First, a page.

Chicks Dig Comics discussions and other news

1. In the week since C2E2 the internet has seen a couple mentions of Chicks Dig Comics.

ComicBuzz reviewed the C2E2 panel and book.

Corrina Lawson wrote up the panel for Wired’s GeekDad feature.

Christian Lipski of the Portland Examiner covered the Chicks Dig Comics launch at Bridge City Comics. I, personally, was happy to see the slideshow of event photos, since I was unable to get to Portland.

2. I was grumpy and irritable all weekend. I finally realized it’s probably because I haven’t worked out really hard in over a week. This is due to travel and tendonitis. I am working on finding things I can do that give me the same satisfaction as heavy barbell lifting and jogging. So far … no real luck. But I’m working on it!

3. This week my schedule switches from winter to summer. I am back on five eight-hour days instead of four ten-hour days. I am not keen on this, and look forward to the resumption of my tens in the autumn. I am especially not keen on the fact that I now have two mornings of getting up before five a.m.

4. I like a lot of fictional properties that my family calls Bad Decision Theater. Shows like Game of Thrones, where everyone is being who and what they are, and making terrible decisions as a result. But sometimes I like shows about how good people can be. Flawed, but good.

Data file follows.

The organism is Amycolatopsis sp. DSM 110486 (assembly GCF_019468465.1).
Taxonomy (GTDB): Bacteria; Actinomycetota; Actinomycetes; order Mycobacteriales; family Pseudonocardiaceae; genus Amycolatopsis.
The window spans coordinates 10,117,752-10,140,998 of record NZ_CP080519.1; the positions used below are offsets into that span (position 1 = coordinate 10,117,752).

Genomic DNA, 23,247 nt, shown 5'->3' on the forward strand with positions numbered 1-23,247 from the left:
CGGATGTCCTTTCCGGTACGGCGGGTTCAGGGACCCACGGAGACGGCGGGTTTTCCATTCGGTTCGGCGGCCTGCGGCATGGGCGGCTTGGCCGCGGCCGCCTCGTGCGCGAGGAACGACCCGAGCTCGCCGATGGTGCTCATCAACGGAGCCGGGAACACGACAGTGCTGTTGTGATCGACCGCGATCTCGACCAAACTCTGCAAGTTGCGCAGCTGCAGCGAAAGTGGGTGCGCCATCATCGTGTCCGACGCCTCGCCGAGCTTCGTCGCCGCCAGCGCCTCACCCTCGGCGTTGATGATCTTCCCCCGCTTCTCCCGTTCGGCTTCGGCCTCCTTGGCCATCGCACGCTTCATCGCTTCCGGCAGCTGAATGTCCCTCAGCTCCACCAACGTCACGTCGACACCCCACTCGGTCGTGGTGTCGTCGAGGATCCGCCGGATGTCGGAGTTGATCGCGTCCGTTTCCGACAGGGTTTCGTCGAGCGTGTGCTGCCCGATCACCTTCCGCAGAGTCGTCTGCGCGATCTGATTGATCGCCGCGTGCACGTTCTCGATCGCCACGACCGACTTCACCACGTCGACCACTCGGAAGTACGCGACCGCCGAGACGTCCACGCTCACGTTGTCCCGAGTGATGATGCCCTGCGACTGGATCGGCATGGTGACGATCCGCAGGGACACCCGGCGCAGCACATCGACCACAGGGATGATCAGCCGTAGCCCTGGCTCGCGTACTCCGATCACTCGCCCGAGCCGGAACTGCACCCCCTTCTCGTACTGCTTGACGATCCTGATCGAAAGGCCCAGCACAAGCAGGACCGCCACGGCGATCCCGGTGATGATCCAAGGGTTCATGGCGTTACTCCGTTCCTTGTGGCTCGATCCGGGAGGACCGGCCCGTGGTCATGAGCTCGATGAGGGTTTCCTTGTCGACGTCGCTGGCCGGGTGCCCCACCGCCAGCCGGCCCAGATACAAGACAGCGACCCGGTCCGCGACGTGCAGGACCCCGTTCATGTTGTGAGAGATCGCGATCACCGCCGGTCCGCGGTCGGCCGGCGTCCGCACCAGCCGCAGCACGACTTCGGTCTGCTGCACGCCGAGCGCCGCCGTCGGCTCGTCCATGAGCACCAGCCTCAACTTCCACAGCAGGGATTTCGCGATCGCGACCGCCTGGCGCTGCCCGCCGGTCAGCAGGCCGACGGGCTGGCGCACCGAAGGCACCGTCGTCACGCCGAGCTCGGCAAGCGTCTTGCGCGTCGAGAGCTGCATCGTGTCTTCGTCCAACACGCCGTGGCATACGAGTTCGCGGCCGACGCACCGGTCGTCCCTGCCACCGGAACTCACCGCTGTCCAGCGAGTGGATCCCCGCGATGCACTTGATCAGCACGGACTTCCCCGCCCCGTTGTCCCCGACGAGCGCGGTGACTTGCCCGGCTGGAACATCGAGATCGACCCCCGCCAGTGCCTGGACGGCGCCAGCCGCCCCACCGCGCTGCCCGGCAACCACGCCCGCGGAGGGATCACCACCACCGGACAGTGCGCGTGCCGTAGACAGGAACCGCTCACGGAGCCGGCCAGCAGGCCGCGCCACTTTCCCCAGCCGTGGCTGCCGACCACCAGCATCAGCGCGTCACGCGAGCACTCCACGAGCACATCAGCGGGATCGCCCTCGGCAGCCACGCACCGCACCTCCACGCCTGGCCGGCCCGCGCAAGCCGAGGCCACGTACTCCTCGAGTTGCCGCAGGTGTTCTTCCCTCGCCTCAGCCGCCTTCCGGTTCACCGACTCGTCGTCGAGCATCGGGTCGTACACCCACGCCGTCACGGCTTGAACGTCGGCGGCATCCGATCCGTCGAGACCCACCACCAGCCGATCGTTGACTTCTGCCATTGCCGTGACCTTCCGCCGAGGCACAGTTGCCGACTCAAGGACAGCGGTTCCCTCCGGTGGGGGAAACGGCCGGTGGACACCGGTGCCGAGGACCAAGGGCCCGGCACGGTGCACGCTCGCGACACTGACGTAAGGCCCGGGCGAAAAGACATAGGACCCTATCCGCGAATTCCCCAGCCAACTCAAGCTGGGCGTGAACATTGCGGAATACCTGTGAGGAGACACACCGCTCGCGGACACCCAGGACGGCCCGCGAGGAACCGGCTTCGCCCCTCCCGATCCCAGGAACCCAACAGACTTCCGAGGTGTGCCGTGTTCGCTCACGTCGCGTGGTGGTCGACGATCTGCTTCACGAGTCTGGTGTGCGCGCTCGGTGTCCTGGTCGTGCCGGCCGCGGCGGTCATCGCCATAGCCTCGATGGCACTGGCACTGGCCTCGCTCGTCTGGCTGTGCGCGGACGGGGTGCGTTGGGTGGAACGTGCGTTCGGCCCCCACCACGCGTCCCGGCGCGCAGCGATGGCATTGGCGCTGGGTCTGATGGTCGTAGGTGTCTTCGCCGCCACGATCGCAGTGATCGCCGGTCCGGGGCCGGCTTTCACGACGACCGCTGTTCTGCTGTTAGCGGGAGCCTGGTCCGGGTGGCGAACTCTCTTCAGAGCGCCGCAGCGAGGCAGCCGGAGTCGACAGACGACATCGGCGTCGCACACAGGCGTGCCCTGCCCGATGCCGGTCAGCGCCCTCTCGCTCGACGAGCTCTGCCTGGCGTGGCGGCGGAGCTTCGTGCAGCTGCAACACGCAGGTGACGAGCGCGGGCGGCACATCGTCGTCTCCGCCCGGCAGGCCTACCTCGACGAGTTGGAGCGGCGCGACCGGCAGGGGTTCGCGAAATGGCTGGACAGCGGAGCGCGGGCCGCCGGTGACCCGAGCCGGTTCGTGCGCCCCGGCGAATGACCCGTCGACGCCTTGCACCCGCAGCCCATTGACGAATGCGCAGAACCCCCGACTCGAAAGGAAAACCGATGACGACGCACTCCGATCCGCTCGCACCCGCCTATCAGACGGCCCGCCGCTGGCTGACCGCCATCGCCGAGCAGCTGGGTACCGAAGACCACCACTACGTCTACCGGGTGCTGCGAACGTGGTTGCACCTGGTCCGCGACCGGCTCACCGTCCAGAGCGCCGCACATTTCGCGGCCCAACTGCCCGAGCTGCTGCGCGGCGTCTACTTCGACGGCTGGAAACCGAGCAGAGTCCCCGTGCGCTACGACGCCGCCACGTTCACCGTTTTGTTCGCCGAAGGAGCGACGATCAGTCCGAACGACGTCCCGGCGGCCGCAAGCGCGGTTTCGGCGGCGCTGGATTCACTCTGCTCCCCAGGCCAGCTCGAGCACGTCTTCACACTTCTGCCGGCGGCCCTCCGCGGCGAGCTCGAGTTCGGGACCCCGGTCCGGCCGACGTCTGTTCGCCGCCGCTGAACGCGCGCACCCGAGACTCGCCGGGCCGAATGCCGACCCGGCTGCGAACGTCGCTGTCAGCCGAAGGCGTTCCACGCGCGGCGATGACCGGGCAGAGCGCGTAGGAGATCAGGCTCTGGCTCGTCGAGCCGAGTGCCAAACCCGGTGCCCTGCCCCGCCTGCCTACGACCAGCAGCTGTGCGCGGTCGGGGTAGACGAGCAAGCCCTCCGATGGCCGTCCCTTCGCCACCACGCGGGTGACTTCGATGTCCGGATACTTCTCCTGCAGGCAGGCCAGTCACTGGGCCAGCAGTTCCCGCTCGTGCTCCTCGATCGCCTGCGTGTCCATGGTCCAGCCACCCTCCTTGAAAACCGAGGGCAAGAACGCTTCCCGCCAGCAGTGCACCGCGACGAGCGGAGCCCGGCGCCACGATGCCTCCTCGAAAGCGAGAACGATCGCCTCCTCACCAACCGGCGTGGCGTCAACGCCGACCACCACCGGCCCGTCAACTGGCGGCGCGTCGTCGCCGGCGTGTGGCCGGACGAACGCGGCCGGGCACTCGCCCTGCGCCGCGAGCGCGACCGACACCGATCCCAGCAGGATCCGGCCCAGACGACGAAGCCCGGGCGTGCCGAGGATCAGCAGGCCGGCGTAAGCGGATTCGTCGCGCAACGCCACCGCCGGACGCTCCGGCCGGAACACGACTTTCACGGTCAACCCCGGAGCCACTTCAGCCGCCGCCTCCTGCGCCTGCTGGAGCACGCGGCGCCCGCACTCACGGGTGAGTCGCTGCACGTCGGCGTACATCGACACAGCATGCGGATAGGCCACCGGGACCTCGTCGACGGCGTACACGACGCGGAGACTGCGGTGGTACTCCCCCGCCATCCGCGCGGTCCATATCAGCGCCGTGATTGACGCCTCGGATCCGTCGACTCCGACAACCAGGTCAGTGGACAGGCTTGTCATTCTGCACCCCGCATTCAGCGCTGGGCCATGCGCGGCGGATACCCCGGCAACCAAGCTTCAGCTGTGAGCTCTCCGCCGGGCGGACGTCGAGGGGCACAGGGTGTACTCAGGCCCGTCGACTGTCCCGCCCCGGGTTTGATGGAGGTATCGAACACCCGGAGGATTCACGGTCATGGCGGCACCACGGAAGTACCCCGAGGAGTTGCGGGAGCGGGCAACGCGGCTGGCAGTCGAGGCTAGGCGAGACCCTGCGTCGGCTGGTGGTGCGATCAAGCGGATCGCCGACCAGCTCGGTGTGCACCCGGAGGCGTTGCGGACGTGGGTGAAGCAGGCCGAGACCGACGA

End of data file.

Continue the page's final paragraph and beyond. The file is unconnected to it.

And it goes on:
My Little Pony: Friendship is Magic is one of those shows.

I’m not saying it’s great dramatic theater. The plots are very straightforward. The dialog is reasonably simple. And every character on the show, regardless of depicted color, is white — a point highlighted when the exotic folk-magic-using stranger with an accent is portrayed by a zebra. (Horses are white, zebras are black?)

But MLP:FiM seems determined to show that there are a variety of ways to be a girl or woman and be successful. That there are a variety of ways for women to be friends. That different skills and interests all have value, and that, more importantly, that value is never derived from making others feel small or weak or less.

I’m not saying the show is deep, or not for kids. (Though I do appreciate the adult-aimed pop culture references, such as Sondheim, Andy Warhol, and Galadriel.) But there’s nothing nasty in it, nothing sarcastic or wry or edgy. It’s clean and hopeful, and sometimes that’s the kind of story I like.